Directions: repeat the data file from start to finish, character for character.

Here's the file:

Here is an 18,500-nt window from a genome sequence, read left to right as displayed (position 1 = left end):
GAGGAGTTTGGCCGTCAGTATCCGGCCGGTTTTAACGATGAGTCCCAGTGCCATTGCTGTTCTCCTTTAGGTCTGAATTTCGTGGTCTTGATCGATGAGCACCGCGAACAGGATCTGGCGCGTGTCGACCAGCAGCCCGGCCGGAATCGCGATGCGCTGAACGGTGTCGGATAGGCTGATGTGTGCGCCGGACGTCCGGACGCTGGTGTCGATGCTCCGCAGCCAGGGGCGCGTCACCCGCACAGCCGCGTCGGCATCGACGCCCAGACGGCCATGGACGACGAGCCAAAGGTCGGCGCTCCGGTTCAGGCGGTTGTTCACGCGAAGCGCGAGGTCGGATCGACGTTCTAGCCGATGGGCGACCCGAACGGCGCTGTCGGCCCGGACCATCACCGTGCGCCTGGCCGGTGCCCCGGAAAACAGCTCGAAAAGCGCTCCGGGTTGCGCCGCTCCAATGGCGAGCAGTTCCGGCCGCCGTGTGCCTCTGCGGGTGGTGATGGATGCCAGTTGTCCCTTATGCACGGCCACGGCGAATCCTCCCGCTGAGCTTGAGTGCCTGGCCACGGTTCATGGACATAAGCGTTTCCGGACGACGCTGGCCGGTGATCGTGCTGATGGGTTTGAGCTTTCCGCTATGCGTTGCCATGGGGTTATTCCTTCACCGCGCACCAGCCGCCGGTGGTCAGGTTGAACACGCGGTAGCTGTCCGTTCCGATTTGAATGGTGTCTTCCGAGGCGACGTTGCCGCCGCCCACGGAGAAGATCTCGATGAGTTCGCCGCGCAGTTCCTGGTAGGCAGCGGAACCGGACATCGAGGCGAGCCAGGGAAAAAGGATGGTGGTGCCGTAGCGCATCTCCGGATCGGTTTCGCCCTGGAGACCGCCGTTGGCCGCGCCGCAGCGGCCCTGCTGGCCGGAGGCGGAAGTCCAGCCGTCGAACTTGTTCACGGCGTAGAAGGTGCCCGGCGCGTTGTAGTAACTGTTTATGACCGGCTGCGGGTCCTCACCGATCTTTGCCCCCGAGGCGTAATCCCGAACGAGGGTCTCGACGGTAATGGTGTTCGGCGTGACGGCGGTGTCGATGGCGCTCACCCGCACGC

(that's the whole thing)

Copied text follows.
Here is an 18,500-nt window from a genome sequence, read left to right as displayed (position 1 = left end):
GAGGAGTTTGGCCGTCAGTATCCGGCCGGTTTTAACGATGAGTCCCAGTGCCATTGCTGTTCTCCTTTAGGTCTGAATTTCGTGGTCTTGATCGATGAGCACCGCGAACAGGATCTGGCGCGTGTCGACCAGCAGCCCGGCCGGAATCGCGATGCGCTGAACGGTGTCGGATAGGCTGATGTGTGCGCCGGACGTCCGGACGCTGGTGTCGATGCTCCGCAGCCAGGGGCGCGTCACCCGCACAGCCGCGTCGGCATCGACGCCCAGACGGCCATGGACGACGAGCCAAAGGTCGGCGCTCCGGTTCAGGCGGTTGTTCACGCGAAGCGCGAGGTCGGATCGACGTTCTAGCCGATGGGCGACCCGAACGGCGCTGTCGGCCCGGACCATCACCGTGCGCCTGGCCGGTGCCCCGGAAAACAGCTCGAAAAGCGCTCCGGGTTGCGCCGCTCCAATGGCGAGCAGTTCCGGCCGCCGTGTGCCTCTGCGGGTGGTGATGGATGCCAGTTGTCCCTTATGCACGGCCACGGCGAATCCTCCCGCTGAGCTTGAGTGCCTGGCCACGGTTCATGGACATAAGCGTTTCCGGACGACGCTGGCCGGTGATCGTGCTGATGGGTTTGAGCTTTCCGCTATGCGTTGCCATGGGGTTATTCCTTCACCGCGCACCAGCCGCCGGTGGTCAGGTTGAACACGCGGTAGCTGTCCGTTCCGATTTGAATGGTGTCTTCCGAGGCGACGTTGCCGCCGCCCACGGAGAAGATCTCGATGAGTTCGCCGCGCAGTTCCTGGTAGGCAGCGGAACCGGACATCGAGGCGAGCCAGGGAAAAAGGATGGTGGTGCCGTAGCGCATCTCCGGATCGGTTTCGCCCTGGAGACCGCCGTTGGCCGCGCCGCAGCGGCCCTGCTGGCCGGAGGCGGAAGTCCAGCCGTCGAACTTGTTCACGGCGTAGAAGGTGCCCGGCGCGTTGTAGTAACTGTTTATGACCGGCTGCGGGTCCTCACCGATCTTTGCCCCCGAGGCGTAATCCCGAACGAGGGTCTCGACGGTAATGGTGTTCGGCGTGACGGCGGTGTCGATGGCGCTCACCCGCACGC